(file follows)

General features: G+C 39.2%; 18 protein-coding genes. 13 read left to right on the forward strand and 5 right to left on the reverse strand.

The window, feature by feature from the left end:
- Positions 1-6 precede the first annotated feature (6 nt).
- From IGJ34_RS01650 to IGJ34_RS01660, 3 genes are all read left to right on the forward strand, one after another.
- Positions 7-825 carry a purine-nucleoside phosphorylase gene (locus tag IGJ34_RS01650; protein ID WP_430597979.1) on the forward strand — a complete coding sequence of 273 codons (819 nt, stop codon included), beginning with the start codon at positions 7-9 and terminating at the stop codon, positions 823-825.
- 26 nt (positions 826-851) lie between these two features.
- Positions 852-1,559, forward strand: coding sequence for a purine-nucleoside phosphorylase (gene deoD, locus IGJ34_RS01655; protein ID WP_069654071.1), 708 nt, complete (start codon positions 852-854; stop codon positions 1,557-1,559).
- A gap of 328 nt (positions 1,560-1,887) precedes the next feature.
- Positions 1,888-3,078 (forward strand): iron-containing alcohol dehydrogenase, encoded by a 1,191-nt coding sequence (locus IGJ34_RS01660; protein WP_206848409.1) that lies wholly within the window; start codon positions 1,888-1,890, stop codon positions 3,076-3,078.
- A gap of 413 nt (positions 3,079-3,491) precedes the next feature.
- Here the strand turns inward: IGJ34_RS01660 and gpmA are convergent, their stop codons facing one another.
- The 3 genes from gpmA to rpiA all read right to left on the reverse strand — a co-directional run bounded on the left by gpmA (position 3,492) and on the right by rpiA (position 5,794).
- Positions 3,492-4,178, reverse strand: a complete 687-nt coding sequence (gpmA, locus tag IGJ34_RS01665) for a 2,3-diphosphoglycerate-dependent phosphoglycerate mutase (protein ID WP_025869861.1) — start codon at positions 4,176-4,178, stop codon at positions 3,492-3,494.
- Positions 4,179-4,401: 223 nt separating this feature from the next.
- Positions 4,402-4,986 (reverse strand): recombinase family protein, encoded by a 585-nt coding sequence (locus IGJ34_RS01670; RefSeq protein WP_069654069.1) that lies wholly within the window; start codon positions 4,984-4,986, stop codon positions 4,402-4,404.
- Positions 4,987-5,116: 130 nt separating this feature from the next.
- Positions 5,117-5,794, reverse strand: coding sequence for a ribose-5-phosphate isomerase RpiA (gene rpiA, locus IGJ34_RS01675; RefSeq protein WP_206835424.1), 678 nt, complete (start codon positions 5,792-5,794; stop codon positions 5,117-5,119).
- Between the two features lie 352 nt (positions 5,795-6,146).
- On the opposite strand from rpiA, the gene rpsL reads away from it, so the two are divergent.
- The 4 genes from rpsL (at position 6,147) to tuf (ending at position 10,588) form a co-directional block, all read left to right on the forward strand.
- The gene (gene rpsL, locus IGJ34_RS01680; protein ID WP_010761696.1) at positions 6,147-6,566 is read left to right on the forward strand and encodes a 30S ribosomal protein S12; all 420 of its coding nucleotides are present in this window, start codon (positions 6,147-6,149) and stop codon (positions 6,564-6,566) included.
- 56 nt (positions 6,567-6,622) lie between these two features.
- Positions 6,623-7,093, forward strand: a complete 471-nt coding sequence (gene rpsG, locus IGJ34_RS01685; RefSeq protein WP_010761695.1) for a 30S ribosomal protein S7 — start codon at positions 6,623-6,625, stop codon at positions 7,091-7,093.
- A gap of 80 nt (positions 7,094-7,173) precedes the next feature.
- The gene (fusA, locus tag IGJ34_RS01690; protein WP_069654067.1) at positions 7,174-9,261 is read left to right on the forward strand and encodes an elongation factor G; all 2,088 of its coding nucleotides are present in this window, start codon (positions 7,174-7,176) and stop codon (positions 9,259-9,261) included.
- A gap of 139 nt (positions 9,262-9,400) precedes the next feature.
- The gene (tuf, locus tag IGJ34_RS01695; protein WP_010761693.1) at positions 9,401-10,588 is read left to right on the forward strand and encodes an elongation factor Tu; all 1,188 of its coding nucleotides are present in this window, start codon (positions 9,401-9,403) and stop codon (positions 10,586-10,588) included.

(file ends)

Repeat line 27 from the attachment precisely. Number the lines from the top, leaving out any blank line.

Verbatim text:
- The gene (tuf, locus tag IGJ34_RS01695; protein WP_010761693.1) at positions 9,401-10,588 is read left to right on the forward strand and encodes an elongation factor Tu; all 1,188 of its coding nucleotides are present in this window, start codon (positions 9,401-9,403) and stop codon (positions 10,586-10,588) included.